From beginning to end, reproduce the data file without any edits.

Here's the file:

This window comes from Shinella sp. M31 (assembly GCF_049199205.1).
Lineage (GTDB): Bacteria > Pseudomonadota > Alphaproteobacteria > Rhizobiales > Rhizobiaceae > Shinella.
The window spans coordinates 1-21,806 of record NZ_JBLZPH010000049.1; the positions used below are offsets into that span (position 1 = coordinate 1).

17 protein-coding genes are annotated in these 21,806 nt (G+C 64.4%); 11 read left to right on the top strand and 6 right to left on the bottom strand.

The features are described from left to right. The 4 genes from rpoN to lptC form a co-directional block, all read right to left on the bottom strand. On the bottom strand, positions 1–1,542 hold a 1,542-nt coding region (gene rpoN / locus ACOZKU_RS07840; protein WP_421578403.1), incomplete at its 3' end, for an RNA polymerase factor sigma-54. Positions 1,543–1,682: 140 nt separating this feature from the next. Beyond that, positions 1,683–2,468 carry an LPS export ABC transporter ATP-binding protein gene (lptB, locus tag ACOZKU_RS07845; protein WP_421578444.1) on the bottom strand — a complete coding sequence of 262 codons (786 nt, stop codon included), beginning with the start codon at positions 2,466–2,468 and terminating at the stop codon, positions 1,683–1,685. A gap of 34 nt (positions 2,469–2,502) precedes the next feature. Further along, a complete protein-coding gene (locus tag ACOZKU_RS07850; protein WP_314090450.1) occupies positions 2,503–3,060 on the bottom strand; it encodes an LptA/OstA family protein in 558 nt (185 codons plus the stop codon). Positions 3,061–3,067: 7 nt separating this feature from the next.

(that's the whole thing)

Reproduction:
This window comes from Shinella sp. M31 (assembly GCF_049199205.1).
Lineage (GTDB): Bacteria > Pseudomonadota > Alphaproteobacteria > Rhizobiales > Rhizobiaceae > Shinella.
The window spans coordinates 1-21,806 of record NZ_JBLZPH010000049.1; the positions used below are offsets into that span (position 1 = coordinate 1).

17 protein-coding genes are annotated in these 21,806 nt (G+C 64.4%); 11 read left to right on the top strand and 6 right to left on the bottom strand.

The features are described from left to right. The 4 genes from rpoN to lptC form a co-directional block, all read right to left on the bottom strand. On the bottom strand, positions 1–1,542 hold a 1,542-nt coding region (gene rpoN / locus ACOZKU_RS07840; protein WP_421578403.1), incomplete at its 3' end, for an RNA polymerase factor sigma-54. Positions 1,543–1,682: 140 nt separating this feature from the next. Beyond that, positions 1,683–2,468 carry an LPS export ABC transporter ATP-binding protein gene (lptB, locus tag ACOZKU_RS07845; protein WP_421578444.1) on the bottom strand — a complete coding sequence of 262 codons (786 nt, stop codon included), beginning with the start codon at positions 2,466–2,468 and terminating at the stop codon, positions 1,683–1,685. A gap of 34 nt (positions 2,469–2,502) precedes the next feature. Further along, a complete protein-coding gene (locus tag ACOZKU_RS07850; protein WP_314090450.1) occupies positions 2,503–3,060 on the bottom strand; it encodes an LptA/OstA family protein in 558 nt (185 codons plus the stop codon). Positions 3,061–3,067: 7 nt separating this feature from the next.